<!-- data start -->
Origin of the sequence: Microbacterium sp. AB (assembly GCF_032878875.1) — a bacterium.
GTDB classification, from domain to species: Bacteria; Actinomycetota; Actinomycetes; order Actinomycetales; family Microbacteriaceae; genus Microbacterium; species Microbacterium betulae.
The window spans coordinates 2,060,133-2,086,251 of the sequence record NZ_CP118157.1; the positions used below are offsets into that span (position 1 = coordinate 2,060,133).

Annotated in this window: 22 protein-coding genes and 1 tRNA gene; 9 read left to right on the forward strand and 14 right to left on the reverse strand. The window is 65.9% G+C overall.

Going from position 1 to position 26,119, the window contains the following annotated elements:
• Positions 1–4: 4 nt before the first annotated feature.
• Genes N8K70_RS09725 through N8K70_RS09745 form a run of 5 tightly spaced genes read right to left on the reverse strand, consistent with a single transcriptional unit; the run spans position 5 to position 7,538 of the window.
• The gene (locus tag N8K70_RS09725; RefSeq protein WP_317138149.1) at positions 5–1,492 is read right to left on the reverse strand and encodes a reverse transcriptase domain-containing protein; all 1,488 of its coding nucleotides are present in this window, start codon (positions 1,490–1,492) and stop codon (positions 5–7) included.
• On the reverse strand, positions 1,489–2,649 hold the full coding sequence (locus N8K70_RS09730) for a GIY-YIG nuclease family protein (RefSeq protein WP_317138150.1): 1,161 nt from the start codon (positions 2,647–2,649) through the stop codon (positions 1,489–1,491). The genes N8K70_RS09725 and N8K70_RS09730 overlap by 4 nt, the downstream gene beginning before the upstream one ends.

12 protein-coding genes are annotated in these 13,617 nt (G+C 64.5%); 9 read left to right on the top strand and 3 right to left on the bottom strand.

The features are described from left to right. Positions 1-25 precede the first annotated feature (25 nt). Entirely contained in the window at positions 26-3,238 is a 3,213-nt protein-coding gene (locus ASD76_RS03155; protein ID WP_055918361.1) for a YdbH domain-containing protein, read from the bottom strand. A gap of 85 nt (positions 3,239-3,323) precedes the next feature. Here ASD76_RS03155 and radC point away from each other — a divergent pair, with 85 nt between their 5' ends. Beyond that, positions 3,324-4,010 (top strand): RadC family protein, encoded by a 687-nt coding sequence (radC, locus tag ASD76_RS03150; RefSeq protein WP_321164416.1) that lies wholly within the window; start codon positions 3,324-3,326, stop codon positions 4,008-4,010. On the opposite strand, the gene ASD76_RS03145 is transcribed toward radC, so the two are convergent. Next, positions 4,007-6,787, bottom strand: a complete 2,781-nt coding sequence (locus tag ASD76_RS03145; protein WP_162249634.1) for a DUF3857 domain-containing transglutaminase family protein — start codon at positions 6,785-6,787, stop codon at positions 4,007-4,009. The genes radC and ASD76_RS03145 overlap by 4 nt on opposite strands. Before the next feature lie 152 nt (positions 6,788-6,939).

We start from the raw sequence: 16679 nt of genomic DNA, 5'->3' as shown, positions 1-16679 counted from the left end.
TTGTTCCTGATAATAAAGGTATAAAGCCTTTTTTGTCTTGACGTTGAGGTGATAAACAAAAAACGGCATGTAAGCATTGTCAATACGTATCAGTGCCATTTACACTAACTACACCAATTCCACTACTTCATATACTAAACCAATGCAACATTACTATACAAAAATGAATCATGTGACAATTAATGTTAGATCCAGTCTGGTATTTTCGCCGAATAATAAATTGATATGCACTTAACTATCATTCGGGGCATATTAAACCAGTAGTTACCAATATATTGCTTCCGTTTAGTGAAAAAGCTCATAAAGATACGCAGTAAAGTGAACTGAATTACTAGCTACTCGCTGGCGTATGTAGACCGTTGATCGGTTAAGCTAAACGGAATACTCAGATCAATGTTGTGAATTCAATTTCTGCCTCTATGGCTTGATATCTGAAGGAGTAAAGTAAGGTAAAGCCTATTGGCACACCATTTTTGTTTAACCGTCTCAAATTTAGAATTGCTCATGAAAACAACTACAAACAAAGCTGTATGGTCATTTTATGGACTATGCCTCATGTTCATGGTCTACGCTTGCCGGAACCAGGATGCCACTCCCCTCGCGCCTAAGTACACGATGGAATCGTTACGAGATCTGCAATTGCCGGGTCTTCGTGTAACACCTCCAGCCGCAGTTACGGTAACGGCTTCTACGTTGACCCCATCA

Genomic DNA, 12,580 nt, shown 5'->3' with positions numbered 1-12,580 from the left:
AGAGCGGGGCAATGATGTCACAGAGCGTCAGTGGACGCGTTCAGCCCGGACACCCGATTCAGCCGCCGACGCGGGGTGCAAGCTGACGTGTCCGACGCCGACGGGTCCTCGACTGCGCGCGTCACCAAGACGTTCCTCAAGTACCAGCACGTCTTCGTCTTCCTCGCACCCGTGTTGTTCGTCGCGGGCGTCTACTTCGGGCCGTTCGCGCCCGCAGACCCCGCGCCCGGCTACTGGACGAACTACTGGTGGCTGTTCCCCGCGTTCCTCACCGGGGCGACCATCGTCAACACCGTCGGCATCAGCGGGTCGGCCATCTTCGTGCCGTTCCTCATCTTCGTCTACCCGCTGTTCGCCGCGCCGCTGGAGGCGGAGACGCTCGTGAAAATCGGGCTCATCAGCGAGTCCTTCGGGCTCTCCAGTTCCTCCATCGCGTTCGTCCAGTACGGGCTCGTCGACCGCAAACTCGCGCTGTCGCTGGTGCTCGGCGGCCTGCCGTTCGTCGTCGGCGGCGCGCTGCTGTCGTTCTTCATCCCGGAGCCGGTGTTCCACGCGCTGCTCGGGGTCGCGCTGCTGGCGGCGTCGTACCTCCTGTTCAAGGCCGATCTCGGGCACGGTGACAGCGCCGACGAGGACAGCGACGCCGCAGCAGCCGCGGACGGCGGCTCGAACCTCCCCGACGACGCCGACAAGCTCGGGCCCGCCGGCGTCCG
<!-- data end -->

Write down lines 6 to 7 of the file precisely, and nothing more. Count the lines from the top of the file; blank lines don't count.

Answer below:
• Positions 1–4: 4 nt before the first annotated feature.
• Genes N8K70_RS09725 through N8K70_RS09745 form a run of 5 tightly spaced genes read right to left on the reverse strand, consistent with a single transcriptional unit; the run spans position 5 to position 7,538 of the window.